– the necessity of communicating about how fact-measurements and predictions relate to the ‘good’ or ‘bad’ judgments (the process Rittel called by the somewhat problematic name of ‘objectification’); and

    – the most important question of  whose judgments  should determine the common decisions about accepting or rejecting proposed ‘solutions’. 

* “No immediate nor ultimate tests”:

This property refers to the difference between scientific hypothesis-testing and the discussion of proposed plans to remedy social problems, as well as to the feature that plans and policies will have chains of consequences that make ‘immediate tests’ meaningless even if we had such tests and ‘ultimate tests’ un-specifiable because the time span of those consequences is indefinite. However, any reaction of doing without any ‘testing-like’ efforts is seriously mistaken. Two considerations:

    – Simulation models used properly (that is, to explore the possible consequences of different actions and strategies taken today) can be considered a kind of test or better ‘evaluation’ – the best tools we have for predictions, none of which are establishing true facts since they all deal with future developments: probabilities.  And

    – Argumentative discourse: The sharing and assessment of the proverbial ‘pro’ and ‘con’ arguments about proposed plans.In which simulation model results may play a significant role, but the essential difference is that planning arguments contain the ‘ought’ premises that are not properly assessed as ‘true’ or ‘false’ and thus the same ought claim may be ‘plausibly’ seen as ‘ought’ or ‘desirable’ by some affected parties but as ‘not desirable by others. The degree to which a plan is perceived as achieving the ‘ought’ state (of a problem perception) is the basis for ‘good’ or ‘bad’ judgments of the plan. 

I have suggested that to Popper’s advice about scientific hypothesis-testing: 

“We are entitled to accept a hypothesis as corroborated (only) to the extent we have done our very best to show that it is false, plausible and it has survived all those tests” 

the closest analogous ‘test’ we have in design and planning is the following:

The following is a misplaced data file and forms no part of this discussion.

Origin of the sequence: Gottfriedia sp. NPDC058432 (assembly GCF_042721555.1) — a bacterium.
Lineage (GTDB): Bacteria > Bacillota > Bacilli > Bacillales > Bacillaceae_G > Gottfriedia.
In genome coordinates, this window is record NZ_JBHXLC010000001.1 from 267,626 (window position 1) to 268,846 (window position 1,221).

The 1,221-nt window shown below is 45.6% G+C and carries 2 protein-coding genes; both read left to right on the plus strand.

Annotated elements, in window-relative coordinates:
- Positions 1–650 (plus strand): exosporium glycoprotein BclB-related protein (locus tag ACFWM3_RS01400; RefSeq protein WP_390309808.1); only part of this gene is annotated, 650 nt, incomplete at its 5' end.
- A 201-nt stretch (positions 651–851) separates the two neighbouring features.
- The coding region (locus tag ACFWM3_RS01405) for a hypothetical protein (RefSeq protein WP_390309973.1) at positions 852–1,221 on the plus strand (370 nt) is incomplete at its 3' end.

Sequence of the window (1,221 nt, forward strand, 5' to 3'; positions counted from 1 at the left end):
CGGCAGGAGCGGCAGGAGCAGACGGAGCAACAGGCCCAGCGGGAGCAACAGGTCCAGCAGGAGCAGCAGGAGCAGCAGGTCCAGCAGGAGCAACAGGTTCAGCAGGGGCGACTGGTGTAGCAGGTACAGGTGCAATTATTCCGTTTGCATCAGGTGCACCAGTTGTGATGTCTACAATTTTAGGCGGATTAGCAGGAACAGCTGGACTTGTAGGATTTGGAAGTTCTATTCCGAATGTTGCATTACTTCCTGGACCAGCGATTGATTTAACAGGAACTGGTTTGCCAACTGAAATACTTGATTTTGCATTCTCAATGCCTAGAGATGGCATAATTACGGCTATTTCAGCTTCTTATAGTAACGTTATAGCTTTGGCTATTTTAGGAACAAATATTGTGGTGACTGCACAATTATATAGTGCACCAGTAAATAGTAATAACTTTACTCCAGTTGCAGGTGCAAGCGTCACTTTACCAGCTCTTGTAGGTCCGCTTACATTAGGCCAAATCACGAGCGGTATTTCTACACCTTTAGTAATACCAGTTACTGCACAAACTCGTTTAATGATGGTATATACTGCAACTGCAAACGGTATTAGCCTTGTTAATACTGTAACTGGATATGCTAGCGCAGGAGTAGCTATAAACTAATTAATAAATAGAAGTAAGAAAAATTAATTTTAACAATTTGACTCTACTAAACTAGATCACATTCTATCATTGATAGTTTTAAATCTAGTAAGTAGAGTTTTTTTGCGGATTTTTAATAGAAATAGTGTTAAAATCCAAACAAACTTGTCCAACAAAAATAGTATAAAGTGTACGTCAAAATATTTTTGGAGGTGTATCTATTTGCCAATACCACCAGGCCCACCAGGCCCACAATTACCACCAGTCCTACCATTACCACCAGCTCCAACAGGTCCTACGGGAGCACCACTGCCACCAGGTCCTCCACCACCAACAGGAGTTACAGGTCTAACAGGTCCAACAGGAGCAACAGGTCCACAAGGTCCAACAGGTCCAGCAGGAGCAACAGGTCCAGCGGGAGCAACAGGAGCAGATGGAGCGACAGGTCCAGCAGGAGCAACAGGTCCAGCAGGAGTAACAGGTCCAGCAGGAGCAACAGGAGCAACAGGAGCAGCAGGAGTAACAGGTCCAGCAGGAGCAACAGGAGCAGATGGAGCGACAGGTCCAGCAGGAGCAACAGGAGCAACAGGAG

We are entitled to accept a plan as plausible and ‘supported’ (only) to the extent we have done our very best to expose it to all the most plausible counter-arguments  (‘cons’) and those have all been shown to be flawed or outweighed by supporting arguments (‘pros’). 

Evaluation procedures and approaches to develop measures of plausibility of individual judgments of planning arguments have been described, as the closest we have to ‘testing’ plan proposals.  

* “No well-described, finite sets of admissible operations”

This feature is set against disciplines like mathematics where the operations of addition, subtraction, multiplication, division etc. are the admissible operations that define ‘tame’ problems. It warns that approaches attempting to specific a finite set of such operations for WP’s are liable to encounter new ways to tackle them – ‘anything goes’ if it works. 

* “No enumerable set of potential solutions to a WP”:

The insight that the ‘solution space’ for WP’s may be infinite and impossible to define implies that claims of finding ‘optimal’ solutions are meaningless: there may be even better solutions somewhere in regions of the solution space that were not explored. This constrains the discussion to the more modest quest for solutions that are ‘good enough’ within the regions an approach is able to examine: a feature that was earlier proclaimed as ‘satisficing’?

* “No inherent ‘stopping rule’ for efforts to deal with WP’s”:

The implication of this feature is simply that stopping rules  for efforts to tackle WP’s are not provided by the problem itself but by constraints outside the problem but acting on the task force working on it – and as such ‘arbitrary’ and debatable: financial and time constraints being the most common such limitations. For the problem itself, ‘we can always try to do even better”.